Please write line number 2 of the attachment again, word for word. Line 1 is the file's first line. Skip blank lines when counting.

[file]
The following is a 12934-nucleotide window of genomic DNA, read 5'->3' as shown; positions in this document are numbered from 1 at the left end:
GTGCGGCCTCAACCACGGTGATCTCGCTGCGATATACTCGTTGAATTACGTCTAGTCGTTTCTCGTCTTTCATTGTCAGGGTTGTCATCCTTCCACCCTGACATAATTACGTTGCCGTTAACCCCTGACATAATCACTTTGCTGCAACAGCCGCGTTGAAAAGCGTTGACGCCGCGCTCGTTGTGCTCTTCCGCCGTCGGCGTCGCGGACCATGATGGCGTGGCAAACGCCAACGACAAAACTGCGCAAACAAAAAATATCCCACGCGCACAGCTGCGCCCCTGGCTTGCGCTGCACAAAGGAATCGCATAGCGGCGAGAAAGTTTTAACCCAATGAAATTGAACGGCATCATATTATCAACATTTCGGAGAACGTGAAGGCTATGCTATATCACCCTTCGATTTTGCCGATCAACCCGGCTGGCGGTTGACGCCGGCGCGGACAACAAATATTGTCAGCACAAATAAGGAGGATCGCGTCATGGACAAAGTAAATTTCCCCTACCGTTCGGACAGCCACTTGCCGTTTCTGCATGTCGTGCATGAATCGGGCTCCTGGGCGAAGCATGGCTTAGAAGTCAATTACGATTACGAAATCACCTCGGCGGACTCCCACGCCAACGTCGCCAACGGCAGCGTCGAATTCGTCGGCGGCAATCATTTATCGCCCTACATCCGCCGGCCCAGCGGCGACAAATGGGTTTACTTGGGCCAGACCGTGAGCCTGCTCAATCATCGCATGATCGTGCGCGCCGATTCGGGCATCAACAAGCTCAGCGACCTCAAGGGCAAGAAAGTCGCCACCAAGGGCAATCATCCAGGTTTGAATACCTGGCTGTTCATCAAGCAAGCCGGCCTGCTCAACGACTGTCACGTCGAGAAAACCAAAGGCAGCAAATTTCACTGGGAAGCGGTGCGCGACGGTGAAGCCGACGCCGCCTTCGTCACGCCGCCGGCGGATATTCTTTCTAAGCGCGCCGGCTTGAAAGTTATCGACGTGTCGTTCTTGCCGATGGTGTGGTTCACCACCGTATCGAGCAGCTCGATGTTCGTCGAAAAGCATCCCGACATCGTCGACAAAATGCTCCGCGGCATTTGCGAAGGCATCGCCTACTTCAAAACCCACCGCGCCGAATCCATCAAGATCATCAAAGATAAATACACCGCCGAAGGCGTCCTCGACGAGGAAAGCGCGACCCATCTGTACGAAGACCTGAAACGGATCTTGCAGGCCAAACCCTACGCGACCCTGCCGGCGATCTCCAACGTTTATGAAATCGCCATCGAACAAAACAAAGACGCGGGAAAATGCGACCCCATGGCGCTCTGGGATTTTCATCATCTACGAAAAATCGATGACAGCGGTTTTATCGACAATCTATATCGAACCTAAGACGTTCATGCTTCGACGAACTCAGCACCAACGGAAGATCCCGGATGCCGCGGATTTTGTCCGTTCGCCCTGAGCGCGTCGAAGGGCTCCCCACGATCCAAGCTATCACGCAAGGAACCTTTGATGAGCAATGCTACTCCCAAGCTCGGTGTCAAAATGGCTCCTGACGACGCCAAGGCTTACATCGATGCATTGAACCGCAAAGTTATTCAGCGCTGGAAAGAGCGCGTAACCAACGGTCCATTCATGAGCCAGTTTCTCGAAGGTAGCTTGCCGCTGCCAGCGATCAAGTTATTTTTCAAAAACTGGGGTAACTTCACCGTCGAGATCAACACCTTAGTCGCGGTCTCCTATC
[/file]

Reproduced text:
GTGCGGCCTCAACCACGGTGATCTCGCTGCGATATACTCGTTGAATTACGTCTAGTCGTTTCTCGTCTTTCATTGTCAGGGTTGTCATCCTTCCACCCTGACATAATTACGTTGCCGTTAACCCCTGACATAATCACTTTGCTGCAACAGCCGCGTTGAAAAGCGTTGACGCCGCGCTCGTTGTGCTCTTCCGCCGTCGGCGTCGCGGACCATGATGGCGTGGCAAACGCCAACGACAAAACTGCGCAAACAAAAAATATCCCACGCGCACAGCTGCGCCCCTGGCTTGCGCTGCACAAAGGAATCGCATAGCGGCGAGAAAGTTTTAACCCAATGAAATTGAACGGCATCATATTATCAACATTTCGGAGAACGTGAAGGCTATGCTATATCACCCTTCGATTTTGCCGATCAACCCGGCTGGCGGTTGACGCCGGCGCGGACAACAAATATTGTCAGCACAAATAAGGAGGATCGCGTCATGGACAAAGTAAATTTCCCCTACCGTTCGGACAGCCACTTGCCGTTTCTGCATGTCGTGCATGAATCGGGCTCCTGGGCGAAGCATGGCTTAGAAGTCAATTACGATTACGAAATCACCTCGGCGGACTCCCACGCCAACGTCGCCAACGGCAGCGTCGAATTCGTCGGCGGCAATCATTTATCGCCCTACATCCGCCGGCCCAGCGGCGACAAATGGGTTTACTTGGGCCAGACCGTGAGCCTGCTCAATCATCGCATGATCGTGCGCGCCGATTCGGGCATCAACAAGCTCAGCGACCTCAAGGGCAAGAAAGTCGCCACCAAGGGCAATCATCCAGGTTTGAATACCTGGCTGTTCATCAAGCAAGCCGGCCTGCTCAACGACTGTCACGTCGAGAAAACCAAAGGCAGCAAATTTCACTGGGAAGCGGTGCGCGACGGTGAAGCCGACGCCGCCTTCGTCACGCCGCCGGCGGATATTCTTTCTAAGCGCGCCGGCTTGAAAGTTATCGACGTGTCGTTCTTGCCGATGGTGTGGTTCACCACCGTATCGAGCAGCTCGATGTTCGTCGAAAAGCATCCCGACATCGTCGACAAAATGCTCCGCGGCATTTGCGAAGGCATCGCCTACTTCAAAACCCACCGCGCCGAATCCATCAAGATCATCAAAGATAAATACACCGCCGAAGGCGTCCTCGACGAGGAAAGCGCGACCCATCTGTACGAAGACCTGAAACGGATCTTGCAGGCCAAACCCTACGCGACCCTGCCGGCGATCTCCAACGTTTATGAAATCGCCATCGAACAAAACAAAGACGCGGGAAAATGCGACCCCATGGCGCTCTGGGATTTTCATCATCTACGAAAAATCGATGACAGCGGTTTTATCGACAATCTATATCGAACCTAAGACGTTCATGCTTCGACGAACTCAGCACCAACGGAAGATCCCGGATGCCGCGGATTTTGTCCGTTCGCCCTGAGCGCGTCGAAGGGCTCCCCACGATCCAAGCTATCACGCAAGGAACCTTTGATGAGCAATGCTACTCCCAAGCTCGGTGTCAAAATGGCTCCTGACGACGCCAAGGCTTACATCGATGCATTGAACCGCAAAGTTATTCAGCGCTGGAAAGAGCGCGTAACCAACGGTCCATTCATGAGCCAGTTTCTCGAAGGTAGCTTGCCGCTGCCAGCGATCAAGTTATTTTTCAAAAACTGGGGTAACTTCACCGTCGAGATCAACACCTTAGTCGCGGTCTCCTATC